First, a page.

Sniffer dogs have been trained to detect the Asian longhorned beetle and A. chinensis in the United States and Europe (Errico 2012, Hoyer-Tomiczek and Sauseng 2013). Dogs can detect frass odors on tree trunks and exposed roots. A team of four dogs can inspect 15,000 Acer seedlings in a nursery in 3 d (Hoyer-Tomiczek and Sauseng 2013), and a team of three dogs can search a 5-acre neighborhood in 20 min (Errico 2012). In controlled double-blind laboratory trials, trained dogs were able to detect Asian longhorned beetle frass 80–90% of the time (Errico 2012).
The only effective method to eradicate Asian longhorned beetle is to completely remove and chip or burn infested trees and grind stumps (Wang et al. 2000a,b). From 1998 to 2006, the costs to detect, remove, and prophylactically treat host trees with imidacloprid was US$249 million dollars in the United States alone (United States Government Accountability Office [GAO] 2006). Full host removals of infested and adjacent healthy trees may prevent the spread of the Asian longhorned beetle but are controversial with the public. Early detection of invasive pests both increases the likelihood of successful eradication as well as decreases control costs (Mehta et al. 2007). The Asian longhorned beetle infestation in Worcester, Massachusetts, was not detected until 8–10 yrs after the beetle’s likely introduction (USDA-APHIS 2010). As of 2013, the quarantined area now spans 110 square miles in six jurisdictions. Thus, there is a strong need for developing sensitive Asian longhorned beetle detection methods that can delimit the extent of the beetle infestation before it becomes unmanageable.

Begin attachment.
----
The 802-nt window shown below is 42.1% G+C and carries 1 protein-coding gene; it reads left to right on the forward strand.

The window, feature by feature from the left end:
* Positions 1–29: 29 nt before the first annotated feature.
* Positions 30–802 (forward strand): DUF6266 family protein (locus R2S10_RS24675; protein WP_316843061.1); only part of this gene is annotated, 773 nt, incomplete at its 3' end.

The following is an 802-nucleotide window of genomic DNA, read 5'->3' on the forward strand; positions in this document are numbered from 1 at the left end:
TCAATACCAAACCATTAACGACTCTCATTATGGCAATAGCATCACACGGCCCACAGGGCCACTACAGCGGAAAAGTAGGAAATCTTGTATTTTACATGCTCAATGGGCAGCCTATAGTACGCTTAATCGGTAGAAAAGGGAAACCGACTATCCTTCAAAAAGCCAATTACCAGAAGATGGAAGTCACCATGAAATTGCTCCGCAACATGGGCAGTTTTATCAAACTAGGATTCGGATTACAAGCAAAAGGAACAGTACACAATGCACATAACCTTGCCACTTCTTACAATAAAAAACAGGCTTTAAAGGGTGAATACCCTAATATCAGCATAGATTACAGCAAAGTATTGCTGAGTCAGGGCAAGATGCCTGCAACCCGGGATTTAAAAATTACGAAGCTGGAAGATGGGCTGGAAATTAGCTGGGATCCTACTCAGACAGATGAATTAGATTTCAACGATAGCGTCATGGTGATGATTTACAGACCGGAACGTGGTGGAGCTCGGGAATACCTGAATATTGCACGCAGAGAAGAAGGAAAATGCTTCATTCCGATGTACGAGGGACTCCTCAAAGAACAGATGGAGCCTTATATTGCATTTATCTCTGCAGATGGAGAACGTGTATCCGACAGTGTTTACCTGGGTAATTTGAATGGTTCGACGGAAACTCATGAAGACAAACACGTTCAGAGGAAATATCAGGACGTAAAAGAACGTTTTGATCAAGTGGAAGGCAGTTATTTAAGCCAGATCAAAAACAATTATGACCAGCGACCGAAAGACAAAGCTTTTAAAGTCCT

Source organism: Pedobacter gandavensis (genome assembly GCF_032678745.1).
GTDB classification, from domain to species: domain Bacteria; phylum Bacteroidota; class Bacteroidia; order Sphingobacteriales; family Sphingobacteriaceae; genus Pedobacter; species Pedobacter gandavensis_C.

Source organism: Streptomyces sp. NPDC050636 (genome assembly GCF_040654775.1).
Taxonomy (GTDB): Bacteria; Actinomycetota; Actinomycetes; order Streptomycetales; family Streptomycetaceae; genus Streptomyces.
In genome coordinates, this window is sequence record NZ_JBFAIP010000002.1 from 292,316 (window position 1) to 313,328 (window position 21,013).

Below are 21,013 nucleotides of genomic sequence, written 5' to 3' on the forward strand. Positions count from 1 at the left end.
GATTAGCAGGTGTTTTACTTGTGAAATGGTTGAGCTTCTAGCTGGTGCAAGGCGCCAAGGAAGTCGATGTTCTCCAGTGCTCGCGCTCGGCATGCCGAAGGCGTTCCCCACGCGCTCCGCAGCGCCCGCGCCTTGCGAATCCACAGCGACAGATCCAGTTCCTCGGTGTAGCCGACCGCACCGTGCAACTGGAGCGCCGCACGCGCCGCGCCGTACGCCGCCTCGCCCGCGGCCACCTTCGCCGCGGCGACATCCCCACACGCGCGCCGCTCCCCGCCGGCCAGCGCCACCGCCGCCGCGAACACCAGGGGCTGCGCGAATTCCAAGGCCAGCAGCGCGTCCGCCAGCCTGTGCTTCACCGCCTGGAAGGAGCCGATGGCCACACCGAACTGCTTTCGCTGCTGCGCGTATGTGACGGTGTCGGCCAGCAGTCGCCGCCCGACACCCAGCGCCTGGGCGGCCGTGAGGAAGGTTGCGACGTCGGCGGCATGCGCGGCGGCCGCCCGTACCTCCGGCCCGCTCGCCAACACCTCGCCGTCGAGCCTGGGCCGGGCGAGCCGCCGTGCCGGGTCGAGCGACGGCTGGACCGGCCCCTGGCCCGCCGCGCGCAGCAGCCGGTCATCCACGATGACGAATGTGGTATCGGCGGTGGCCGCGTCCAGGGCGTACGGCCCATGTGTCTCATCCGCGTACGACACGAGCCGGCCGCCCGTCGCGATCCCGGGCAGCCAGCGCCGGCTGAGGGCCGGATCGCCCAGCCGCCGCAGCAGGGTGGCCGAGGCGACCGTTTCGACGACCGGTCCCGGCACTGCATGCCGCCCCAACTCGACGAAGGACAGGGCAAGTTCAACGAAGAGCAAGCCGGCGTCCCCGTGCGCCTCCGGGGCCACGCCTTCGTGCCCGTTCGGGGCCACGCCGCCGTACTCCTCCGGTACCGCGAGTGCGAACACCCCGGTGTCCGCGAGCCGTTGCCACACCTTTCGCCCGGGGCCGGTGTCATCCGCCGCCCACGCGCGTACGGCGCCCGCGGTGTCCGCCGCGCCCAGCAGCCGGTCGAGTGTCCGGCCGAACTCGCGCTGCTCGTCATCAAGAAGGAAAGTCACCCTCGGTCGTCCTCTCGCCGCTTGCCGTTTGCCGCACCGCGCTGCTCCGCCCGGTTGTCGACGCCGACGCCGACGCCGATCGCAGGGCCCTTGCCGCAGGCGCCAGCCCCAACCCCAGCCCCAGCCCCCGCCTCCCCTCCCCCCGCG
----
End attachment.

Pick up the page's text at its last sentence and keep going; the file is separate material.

A review of the Asian longhorned beetle eradication programs suggests that emphasis on minimizing potential pathways for new introductions, maintaining public awareness, and continuing to develop methods for early detection and rapid response are key to reducing the threat posed by this insect (Smith et al. 2009). Public outreach is critical (GAO 2006, Ciampitti and Cavagna 2014). Members of the public have been responsible for locating and bringing to authorities’ attention the beetle or its signs in each North American location that a breeding population has been found. In addition, cooperation from the public and local governments is critical to eradication efforts.